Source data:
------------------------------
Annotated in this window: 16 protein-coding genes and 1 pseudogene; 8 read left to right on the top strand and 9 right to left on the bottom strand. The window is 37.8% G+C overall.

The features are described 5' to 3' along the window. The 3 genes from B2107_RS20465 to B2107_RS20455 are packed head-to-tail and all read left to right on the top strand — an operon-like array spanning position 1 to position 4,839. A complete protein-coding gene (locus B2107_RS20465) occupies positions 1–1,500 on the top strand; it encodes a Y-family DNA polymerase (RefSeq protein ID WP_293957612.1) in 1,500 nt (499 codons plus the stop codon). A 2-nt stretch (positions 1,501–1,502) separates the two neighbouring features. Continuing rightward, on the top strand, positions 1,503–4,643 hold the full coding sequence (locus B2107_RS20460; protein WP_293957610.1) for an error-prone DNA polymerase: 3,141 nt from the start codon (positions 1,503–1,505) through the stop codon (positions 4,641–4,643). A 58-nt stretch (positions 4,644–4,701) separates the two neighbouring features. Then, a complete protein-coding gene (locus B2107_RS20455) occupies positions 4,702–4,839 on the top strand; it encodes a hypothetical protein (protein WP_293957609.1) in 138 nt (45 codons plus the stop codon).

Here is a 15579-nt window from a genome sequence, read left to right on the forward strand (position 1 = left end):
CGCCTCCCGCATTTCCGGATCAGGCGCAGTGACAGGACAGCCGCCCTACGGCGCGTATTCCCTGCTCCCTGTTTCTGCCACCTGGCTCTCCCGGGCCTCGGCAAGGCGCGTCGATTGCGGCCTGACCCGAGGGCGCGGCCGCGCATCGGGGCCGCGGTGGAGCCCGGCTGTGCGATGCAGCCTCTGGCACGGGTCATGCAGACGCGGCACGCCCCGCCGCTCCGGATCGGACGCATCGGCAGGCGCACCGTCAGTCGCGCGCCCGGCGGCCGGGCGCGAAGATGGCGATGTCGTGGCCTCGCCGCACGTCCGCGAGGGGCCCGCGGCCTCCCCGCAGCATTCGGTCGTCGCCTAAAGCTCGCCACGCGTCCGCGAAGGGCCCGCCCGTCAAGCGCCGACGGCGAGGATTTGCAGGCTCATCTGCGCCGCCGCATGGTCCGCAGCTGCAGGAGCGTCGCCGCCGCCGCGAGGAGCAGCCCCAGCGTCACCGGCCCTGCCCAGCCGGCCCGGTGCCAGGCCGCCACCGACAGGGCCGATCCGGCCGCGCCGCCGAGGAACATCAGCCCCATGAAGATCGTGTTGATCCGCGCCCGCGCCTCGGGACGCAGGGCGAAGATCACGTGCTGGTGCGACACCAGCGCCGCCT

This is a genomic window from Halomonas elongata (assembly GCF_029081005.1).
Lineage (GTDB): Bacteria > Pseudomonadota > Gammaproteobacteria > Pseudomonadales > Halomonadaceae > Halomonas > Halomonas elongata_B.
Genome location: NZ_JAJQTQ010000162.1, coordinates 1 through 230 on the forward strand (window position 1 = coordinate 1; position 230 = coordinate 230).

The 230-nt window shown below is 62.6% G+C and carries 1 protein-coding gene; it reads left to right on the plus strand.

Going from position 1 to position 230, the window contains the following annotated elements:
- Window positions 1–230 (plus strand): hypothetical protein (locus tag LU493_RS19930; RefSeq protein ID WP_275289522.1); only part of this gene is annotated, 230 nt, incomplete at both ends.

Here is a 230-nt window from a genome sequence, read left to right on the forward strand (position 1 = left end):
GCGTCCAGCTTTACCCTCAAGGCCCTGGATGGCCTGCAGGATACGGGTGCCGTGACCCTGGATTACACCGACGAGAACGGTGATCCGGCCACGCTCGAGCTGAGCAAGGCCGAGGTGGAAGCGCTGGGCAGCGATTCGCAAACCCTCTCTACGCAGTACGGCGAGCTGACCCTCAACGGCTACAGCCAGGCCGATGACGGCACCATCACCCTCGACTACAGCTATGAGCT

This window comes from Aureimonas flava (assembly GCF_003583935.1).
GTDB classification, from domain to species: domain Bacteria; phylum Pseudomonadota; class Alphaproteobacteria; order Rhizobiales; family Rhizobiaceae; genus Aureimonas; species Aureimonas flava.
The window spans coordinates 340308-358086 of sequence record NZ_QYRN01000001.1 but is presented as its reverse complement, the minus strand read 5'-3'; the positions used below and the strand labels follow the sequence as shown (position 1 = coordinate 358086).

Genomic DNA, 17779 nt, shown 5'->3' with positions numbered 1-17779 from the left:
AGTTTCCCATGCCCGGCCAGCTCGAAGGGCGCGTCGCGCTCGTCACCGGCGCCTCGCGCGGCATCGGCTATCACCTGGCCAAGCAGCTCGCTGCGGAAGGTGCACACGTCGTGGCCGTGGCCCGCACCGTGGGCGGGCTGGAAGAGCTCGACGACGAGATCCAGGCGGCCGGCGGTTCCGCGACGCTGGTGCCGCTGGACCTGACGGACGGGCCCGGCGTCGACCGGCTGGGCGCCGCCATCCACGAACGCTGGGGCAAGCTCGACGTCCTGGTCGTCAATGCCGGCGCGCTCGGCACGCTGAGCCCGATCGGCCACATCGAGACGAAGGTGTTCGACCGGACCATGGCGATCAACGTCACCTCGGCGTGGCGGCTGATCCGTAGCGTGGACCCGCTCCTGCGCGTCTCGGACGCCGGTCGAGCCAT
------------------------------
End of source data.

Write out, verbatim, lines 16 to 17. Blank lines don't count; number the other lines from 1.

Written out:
Genomic DNA, 17779 nt, shown 5'->3' with positions numbered 1-17779 from the left:
AGTTTCCCATGCCCGGCCAGCTCGAAGGGCGCGTCGCGCTCGTCACCGGCGCCTCGCGCGGCATCGGCTATCACCTGGCCAAGCAGCTCGCTGCGGAAGGTGCACACGTCGTGGCCGTGGCCCGCACCGTGGGCGGGCTGGAAGAGCTCGACGACGAGATCCAGGCGGCCGGCGGTTCCGCGACGCTGGTGCCGCTGGACCTGACGGACGGGCCCGGCGTCGACCGGCTGGGCGCCGCCATCCACGAACGCTGGGGCAAGCTCGACGTCCTGGTCGTCAATGCCGGCGCGCTCGGCACGCTGAGCCCGATCGGCCACATCGAGACGAAGGTGTTCGACCGGACCATGGCGATCAACGTCACCTCGGCGTGGCGGCTGATCCGTAGCGTGGACCCGCTCCTGCGCGTCTCGGACGCCGGTCGAGCCAT